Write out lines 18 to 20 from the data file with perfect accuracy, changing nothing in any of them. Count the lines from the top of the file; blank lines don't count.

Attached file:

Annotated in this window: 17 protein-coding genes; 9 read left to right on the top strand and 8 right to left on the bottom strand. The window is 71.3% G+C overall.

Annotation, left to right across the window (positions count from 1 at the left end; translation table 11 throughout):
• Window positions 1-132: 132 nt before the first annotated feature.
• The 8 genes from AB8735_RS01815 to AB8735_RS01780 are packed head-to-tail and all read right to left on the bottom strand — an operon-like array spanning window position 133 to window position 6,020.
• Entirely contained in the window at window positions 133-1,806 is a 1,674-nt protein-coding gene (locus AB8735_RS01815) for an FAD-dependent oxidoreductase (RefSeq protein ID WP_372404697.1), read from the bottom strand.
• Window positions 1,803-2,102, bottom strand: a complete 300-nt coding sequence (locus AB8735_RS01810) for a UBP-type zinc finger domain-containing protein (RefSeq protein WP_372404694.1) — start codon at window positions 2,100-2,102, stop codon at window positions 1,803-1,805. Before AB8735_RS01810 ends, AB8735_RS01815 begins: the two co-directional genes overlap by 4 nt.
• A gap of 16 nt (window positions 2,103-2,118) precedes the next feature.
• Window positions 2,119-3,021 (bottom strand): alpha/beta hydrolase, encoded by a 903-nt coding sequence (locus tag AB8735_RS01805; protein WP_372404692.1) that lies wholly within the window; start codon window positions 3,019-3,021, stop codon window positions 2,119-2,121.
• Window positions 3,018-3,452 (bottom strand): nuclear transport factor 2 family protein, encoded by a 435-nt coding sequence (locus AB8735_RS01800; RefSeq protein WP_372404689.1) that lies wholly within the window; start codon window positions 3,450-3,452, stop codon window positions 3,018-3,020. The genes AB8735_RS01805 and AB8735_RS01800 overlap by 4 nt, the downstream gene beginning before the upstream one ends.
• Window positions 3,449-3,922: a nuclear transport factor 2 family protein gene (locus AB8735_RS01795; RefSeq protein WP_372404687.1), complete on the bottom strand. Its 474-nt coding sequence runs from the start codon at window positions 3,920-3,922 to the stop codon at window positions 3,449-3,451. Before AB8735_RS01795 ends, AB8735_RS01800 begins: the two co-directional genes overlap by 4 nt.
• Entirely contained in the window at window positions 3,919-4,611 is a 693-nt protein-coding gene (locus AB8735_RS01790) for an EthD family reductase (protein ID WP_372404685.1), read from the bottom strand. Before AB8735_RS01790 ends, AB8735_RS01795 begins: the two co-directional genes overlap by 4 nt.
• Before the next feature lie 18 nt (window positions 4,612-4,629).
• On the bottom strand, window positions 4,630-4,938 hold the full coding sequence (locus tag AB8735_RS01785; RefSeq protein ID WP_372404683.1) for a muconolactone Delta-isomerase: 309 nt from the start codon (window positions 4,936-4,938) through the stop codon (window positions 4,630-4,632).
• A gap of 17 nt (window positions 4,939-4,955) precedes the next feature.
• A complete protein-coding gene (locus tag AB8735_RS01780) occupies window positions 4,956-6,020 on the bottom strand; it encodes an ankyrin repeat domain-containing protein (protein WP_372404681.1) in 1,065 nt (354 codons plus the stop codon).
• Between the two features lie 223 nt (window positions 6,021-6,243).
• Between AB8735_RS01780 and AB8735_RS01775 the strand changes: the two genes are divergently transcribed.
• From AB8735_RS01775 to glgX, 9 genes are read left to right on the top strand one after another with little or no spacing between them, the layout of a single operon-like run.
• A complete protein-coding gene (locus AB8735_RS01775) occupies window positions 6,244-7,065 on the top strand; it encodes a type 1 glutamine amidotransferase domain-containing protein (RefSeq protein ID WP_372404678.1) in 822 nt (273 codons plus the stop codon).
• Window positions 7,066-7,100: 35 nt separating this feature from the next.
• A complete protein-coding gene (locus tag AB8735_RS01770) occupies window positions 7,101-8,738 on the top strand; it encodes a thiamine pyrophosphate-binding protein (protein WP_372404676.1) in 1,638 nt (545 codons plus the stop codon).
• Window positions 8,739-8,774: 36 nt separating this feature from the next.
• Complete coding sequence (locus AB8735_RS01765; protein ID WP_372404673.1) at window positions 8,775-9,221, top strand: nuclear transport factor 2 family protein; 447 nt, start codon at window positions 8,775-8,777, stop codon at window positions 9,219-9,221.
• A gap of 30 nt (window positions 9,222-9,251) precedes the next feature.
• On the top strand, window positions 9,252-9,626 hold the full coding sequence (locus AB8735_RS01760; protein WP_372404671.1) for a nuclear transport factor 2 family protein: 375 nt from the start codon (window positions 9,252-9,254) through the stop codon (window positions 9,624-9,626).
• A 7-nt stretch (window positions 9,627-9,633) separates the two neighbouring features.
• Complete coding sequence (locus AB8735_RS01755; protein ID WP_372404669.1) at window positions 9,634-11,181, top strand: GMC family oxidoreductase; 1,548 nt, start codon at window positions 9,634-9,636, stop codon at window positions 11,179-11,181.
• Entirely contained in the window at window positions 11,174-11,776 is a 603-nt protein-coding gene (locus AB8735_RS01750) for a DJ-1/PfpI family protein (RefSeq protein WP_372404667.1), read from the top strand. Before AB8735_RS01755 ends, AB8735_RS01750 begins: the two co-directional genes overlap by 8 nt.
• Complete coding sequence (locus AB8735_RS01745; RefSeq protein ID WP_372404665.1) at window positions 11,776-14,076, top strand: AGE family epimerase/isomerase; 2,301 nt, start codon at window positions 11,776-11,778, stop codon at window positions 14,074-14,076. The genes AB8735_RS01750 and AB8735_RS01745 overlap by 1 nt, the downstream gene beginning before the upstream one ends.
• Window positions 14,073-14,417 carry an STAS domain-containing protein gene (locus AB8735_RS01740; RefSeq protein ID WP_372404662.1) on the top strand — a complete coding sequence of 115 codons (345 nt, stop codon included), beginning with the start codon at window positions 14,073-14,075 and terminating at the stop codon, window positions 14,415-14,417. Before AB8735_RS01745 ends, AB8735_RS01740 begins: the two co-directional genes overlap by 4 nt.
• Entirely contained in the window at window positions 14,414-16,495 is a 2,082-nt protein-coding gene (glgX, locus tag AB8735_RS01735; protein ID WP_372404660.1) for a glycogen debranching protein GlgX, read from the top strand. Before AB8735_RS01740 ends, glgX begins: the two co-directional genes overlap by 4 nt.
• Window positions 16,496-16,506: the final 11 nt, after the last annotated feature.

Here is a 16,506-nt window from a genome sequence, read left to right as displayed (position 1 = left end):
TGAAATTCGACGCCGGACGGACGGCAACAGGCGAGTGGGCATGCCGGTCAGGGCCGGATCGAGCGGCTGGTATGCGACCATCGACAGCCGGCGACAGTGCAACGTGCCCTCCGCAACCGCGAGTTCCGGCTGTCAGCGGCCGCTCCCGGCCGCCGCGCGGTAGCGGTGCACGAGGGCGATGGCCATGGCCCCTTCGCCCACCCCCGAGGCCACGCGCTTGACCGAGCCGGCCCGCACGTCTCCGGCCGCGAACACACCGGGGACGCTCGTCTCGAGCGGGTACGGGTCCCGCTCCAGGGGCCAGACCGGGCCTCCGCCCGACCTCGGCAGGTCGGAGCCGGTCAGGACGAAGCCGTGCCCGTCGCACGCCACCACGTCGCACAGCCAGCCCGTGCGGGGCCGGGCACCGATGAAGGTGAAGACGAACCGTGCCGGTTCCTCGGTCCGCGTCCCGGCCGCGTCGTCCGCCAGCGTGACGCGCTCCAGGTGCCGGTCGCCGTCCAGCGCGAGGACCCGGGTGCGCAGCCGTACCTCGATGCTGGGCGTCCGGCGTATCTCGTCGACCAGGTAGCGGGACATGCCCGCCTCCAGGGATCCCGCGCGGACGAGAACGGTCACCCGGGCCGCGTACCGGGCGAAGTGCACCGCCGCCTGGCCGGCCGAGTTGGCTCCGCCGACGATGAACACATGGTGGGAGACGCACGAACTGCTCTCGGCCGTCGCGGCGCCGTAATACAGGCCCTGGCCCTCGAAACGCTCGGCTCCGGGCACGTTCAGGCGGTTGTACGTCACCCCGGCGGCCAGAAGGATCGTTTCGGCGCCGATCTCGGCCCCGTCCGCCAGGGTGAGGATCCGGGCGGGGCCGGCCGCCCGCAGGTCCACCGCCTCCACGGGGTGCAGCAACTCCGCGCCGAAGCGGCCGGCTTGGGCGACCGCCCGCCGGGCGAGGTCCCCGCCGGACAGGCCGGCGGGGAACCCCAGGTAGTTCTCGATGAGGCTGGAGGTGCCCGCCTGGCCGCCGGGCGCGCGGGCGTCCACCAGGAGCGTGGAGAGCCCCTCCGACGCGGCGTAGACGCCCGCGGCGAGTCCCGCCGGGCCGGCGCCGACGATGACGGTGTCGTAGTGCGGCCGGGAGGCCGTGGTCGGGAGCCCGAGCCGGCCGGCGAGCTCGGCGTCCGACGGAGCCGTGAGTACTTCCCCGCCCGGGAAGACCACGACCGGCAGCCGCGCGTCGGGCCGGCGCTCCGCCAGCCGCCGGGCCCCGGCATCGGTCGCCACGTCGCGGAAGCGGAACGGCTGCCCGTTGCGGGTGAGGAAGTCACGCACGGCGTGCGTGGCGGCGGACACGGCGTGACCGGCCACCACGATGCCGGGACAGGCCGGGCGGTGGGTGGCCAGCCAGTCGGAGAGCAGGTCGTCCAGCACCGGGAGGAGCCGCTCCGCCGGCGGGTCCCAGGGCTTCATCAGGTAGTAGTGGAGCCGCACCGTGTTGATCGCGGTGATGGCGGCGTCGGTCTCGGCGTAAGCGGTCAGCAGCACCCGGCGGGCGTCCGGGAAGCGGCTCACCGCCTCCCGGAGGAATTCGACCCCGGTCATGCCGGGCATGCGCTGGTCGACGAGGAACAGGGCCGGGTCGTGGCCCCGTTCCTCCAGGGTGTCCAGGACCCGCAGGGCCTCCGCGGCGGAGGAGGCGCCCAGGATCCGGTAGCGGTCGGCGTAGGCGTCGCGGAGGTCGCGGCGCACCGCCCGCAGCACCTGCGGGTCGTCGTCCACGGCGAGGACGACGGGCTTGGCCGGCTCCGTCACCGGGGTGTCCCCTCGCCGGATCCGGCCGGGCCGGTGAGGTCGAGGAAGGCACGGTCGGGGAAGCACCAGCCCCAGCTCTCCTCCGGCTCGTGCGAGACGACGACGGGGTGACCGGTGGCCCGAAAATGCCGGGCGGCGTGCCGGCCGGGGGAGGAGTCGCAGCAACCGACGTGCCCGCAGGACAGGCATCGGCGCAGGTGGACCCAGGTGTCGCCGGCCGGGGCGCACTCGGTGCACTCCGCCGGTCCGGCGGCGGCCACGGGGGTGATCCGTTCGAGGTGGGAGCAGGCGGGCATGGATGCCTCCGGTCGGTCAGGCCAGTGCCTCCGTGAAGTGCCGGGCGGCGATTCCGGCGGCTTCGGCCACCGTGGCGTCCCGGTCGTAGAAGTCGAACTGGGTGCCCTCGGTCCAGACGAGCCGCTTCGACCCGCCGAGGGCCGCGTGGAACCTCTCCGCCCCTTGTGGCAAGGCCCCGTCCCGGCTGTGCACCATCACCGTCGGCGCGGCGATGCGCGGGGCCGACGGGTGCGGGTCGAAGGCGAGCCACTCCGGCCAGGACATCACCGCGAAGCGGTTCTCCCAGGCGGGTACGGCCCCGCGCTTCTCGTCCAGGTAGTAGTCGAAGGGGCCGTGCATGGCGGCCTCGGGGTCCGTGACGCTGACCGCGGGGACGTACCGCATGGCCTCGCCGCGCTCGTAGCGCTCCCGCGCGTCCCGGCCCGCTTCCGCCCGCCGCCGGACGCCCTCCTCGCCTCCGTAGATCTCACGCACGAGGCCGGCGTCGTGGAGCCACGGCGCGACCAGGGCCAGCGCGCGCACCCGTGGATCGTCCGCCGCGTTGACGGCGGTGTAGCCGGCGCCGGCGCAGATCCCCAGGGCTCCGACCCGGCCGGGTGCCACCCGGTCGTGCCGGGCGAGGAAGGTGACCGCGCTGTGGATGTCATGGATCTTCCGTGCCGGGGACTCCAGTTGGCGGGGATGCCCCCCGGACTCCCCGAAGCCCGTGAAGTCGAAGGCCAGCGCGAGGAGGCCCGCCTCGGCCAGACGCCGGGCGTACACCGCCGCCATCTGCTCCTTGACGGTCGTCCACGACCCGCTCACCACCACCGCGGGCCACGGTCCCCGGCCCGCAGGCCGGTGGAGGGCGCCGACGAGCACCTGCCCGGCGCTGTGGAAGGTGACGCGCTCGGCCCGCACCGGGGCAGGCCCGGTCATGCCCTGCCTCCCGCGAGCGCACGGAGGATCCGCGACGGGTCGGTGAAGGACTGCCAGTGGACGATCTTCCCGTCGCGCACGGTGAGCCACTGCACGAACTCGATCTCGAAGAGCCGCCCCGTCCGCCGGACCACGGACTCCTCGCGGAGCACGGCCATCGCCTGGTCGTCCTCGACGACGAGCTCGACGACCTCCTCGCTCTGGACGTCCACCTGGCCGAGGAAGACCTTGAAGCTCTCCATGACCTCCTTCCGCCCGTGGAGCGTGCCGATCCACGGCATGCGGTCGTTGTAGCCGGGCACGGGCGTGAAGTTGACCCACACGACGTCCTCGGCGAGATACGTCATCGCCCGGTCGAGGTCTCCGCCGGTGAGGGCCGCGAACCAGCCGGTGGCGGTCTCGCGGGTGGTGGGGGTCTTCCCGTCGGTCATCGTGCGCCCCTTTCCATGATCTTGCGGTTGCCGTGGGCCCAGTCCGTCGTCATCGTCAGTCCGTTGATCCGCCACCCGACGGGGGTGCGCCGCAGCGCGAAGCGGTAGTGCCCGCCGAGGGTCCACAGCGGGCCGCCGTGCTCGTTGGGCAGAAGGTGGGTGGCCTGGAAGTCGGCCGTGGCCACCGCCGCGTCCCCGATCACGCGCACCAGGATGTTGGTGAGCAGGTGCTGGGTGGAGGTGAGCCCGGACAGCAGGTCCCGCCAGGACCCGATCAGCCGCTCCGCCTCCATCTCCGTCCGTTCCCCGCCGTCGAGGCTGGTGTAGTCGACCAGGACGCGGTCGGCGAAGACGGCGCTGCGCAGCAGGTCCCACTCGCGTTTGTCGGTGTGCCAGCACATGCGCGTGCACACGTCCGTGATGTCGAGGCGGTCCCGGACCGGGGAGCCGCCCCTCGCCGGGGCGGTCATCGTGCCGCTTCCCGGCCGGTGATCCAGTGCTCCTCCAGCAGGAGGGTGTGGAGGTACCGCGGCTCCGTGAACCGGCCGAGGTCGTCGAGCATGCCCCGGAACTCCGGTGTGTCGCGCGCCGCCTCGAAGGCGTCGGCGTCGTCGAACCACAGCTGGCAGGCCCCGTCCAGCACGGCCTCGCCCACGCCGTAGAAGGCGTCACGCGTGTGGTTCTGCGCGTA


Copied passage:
• From AB8735_RS01775 to glgX, 9 genes are read left to right on the top strand one after another with little or no spacing between them, the layout of a single operon-like run.
• A complete protein-coding gene (locus AB8735_RS01775) occupies window positions 6,244-7,065 on the top strand; it encodes a type 1 glutamine amidotransferase domain-containing protein (RefSeq protein ID WP_372404678.1) in 822 nt (273 codons plus the stop codon).
• Window positions 7,066-7,100: 35 nt separating this feature from the next.